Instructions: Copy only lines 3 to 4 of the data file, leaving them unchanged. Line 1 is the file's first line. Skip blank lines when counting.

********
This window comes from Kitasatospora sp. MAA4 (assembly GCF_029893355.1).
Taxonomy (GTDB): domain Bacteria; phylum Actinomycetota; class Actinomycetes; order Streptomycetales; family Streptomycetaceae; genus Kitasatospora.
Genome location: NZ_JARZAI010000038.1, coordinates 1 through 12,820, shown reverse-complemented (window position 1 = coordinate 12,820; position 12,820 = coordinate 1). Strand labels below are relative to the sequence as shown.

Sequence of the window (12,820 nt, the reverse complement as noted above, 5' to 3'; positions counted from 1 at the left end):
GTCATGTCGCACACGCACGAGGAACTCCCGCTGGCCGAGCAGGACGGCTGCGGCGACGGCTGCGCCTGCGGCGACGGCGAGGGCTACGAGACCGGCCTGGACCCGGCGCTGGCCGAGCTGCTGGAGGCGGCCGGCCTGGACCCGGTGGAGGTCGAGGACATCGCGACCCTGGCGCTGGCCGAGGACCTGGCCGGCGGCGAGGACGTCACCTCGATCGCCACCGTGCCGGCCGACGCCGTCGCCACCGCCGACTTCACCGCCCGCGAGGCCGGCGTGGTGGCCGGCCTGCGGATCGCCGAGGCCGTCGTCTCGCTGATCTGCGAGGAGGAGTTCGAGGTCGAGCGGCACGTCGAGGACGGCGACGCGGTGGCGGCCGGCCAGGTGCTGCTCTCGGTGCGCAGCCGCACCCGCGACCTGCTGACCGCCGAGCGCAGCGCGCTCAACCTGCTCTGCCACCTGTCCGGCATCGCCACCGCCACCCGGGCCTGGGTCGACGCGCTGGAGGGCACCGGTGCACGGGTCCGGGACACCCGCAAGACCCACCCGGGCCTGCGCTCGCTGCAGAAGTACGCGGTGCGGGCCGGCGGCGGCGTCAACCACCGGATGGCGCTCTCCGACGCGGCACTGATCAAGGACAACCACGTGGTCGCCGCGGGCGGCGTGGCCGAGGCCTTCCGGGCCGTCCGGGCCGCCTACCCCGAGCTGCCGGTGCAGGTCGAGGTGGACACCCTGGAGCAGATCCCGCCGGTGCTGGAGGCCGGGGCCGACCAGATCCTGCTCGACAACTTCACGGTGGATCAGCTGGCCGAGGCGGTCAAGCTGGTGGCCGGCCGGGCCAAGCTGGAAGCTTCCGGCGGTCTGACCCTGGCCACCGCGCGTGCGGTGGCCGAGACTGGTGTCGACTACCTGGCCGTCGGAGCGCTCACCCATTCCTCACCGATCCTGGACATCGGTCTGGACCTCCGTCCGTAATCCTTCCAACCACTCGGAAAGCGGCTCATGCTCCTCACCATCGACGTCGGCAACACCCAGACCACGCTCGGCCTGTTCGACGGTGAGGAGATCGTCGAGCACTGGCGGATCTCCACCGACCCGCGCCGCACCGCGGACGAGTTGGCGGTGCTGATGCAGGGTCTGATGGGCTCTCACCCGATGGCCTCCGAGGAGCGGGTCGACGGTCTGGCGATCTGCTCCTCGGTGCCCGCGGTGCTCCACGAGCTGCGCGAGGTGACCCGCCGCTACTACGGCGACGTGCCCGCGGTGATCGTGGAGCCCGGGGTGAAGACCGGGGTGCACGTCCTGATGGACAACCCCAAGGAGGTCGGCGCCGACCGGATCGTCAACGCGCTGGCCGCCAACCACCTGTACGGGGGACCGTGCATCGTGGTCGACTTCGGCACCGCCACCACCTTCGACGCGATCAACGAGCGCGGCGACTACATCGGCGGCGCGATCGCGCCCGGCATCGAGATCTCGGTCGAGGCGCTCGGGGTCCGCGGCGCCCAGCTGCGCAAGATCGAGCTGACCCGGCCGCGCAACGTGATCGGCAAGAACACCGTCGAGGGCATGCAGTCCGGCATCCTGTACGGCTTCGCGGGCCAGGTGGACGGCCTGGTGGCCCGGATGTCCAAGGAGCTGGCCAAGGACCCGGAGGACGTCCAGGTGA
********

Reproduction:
Genome location: NZ_JARZAI010000038.1, coordinates 1 through 12,820, shown reverse-complemented (window position 1 = coordinate 12,820; position 12,820 = coordinate 1). Strand labels below are relative to the sequence as shown.

Sequence of the window (12,820 nt, the reverse complement as noted above, 5' to 3'; positions counted from 1 at the left end):